He said an $8.5 billion total recovery would be more than 2 1/2 times the fair value of the buildings that fell.

But attorney Richard Williamson, representing World Trade Center Properties, said damages from the attacks had totaled at least $7.2 billion.

The trade center owners say it has cost more than $7 billion to replace the twin towers and more than $1 billion to replace the third trade center building that fell.

In court papers, both sides had accused the other of unfairly characterizing their claims.

The developers' lawyers said they would appeal.

  • Manhattan NewsManhattan NewsMore>>

  • Official: NYPD body cameras are 'win-win'

    Official: NYPD body cameras are 'win-win'

    Thursday, August 21 2014 9:02 PM EDT2014-08-22 01:02:35 GMT
    Public Advocate Letitia James says a 3-ounce camera, if used correctly, could be a key tool in improving community and police relations. She showed off one of the cameras she believes NYPD patrol officers need to be wearing. She said that the cameras would be a "win-win" for the public, transparency, police accountability improving police community relations, reducing civil liability.
    Public Advocate Letitia James says a 3-ounce camera, if used correctly, could be a key tool in improving community and police relations. She showed off one of the cameras she believes NYPD patrol officers need to be wearing. She said that the cameras would be a "win-win" for the public, transparency, police accountability improving police community relations, reducing civil liability.
  • Pediatric cancer awareness

    World Trade Center to go gold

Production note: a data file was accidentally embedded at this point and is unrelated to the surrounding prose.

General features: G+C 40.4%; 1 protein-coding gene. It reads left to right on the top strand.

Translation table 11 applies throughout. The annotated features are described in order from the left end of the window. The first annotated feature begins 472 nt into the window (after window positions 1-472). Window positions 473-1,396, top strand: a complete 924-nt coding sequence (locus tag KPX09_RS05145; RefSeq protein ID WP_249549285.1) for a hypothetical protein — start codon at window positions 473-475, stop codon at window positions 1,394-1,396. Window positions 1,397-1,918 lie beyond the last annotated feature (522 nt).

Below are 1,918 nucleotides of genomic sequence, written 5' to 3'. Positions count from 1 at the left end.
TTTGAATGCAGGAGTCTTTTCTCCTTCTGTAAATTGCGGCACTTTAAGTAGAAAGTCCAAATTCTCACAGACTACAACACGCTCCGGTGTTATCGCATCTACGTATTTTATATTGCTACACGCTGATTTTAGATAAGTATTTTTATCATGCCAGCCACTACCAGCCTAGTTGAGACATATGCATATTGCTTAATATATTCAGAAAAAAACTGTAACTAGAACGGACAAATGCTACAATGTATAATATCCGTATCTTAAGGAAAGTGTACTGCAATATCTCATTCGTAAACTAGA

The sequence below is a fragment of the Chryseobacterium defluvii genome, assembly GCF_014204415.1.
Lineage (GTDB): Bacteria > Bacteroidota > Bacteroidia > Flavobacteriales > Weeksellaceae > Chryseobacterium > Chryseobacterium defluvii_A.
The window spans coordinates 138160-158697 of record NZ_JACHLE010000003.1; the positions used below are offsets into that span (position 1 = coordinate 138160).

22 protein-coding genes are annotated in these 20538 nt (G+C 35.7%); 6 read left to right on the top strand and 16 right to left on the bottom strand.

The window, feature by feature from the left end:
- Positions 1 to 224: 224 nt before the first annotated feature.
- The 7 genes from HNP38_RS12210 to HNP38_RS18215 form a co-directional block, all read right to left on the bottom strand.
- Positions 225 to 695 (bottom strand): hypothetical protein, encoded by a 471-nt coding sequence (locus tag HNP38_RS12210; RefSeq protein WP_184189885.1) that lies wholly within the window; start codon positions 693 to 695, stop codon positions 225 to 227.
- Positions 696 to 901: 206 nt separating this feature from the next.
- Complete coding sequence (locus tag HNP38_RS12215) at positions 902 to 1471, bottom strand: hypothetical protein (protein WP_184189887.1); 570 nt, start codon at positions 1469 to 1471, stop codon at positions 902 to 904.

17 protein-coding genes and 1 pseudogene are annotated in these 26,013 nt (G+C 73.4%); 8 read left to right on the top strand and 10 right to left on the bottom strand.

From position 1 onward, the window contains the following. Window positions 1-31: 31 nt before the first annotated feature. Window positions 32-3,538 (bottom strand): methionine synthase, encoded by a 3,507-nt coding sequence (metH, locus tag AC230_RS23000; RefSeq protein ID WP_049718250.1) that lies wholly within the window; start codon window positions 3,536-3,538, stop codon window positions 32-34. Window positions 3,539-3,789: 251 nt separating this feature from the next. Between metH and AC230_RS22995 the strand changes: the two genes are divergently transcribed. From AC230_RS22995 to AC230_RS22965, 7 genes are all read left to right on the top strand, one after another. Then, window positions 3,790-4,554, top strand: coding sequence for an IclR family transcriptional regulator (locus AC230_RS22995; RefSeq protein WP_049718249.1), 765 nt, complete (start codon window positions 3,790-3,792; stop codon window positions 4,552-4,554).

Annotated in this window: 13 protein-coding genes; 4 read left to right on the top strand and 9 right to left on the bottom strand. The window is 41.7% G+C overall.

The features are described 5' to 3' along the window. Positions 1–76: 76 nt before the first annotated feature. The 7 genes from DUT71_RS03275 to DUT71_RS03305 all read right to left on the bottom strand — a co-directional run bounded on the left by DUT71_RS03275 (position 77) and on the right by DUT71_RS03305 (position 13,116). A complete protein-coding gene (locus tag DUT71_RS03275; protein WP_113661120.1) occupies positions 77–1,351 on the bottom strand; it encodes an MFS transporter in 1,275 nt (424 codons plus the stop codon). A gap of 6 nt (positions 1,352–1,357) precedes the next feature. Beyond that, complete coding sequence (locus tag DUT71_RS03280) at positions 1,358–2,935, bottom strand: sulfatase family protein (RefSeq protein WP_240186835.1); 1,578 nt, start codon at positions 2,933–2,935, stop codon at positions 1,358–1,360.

World Trade Center to go gold

    Thursday, August 21 2014 8:48 PM EDT2014-08-22 00:48:12 GMT
    Like so many teenagers, Shelby Huff was hung up on getting abs until one day two years ago when she realized looking good was not as important as feeling good. She was doing sit-ups when suddenly she developed huge bruises on her legs. Shelby was diagnosed with a deadly bone marrow disease.
    Like so many teenagers, Shelby Huff was hung up on getting abs until one day two years ago when she realized looking good was not as important as feeling good. She was doing sit-ups when suddenly she developed huge bruises on her legs. Shelby was diagnosed with a deadly bone marrow disease.
  • Manhattan fire hydrant earns more money than average American

    Manhattan fire hydrant earns more money than average American

    Thursday, August 21 2014 4:18 PM EDT2014-08-21 20:18:03 GMT
    One Manhattan fire hydrant has turned into a cash cow for the city.It's become a celebrity in revenue generator and it does not ask for sick days, gets no health benefits, and no 401(k). Yet it brings in tens of thousands of dollars for the city each year.The old hydrant is so notorious, it's got a personalized sign.. It sits across from 152 Forsyth St. and is a local legend.In just an eight month period the hydrant has caused drivers to get hundreds of tickets.The issue that catches drivers ...
    One Manhattan fire hydrant has turned into a cash cow for the city.It's become a celebrity in revenue generator and it does not ask for sick days, gets no health benefits, and no 401(k). Yet it brings in tens of thousands of dollars for the city each year.The old hydrant is so notorious, it's got a personalized sign.. It sits across from 152 Forsyth St. and is a local legend.In just an eight month period the hydrant has caused drivers to get hundreds of tickets.The issue that catches drivers ...
Powered by WorldNow

25 FOX Drive
Dedham, MA 02026

Phone (781) 467-2525

Didn't find what you were looking for?
All content © Copyright 2000 - 2014 Fox Television Stations, Inc. and Worldnow. All Rights Reserved.
Privacy Policy | New Terms of Service What's new | Ad Choices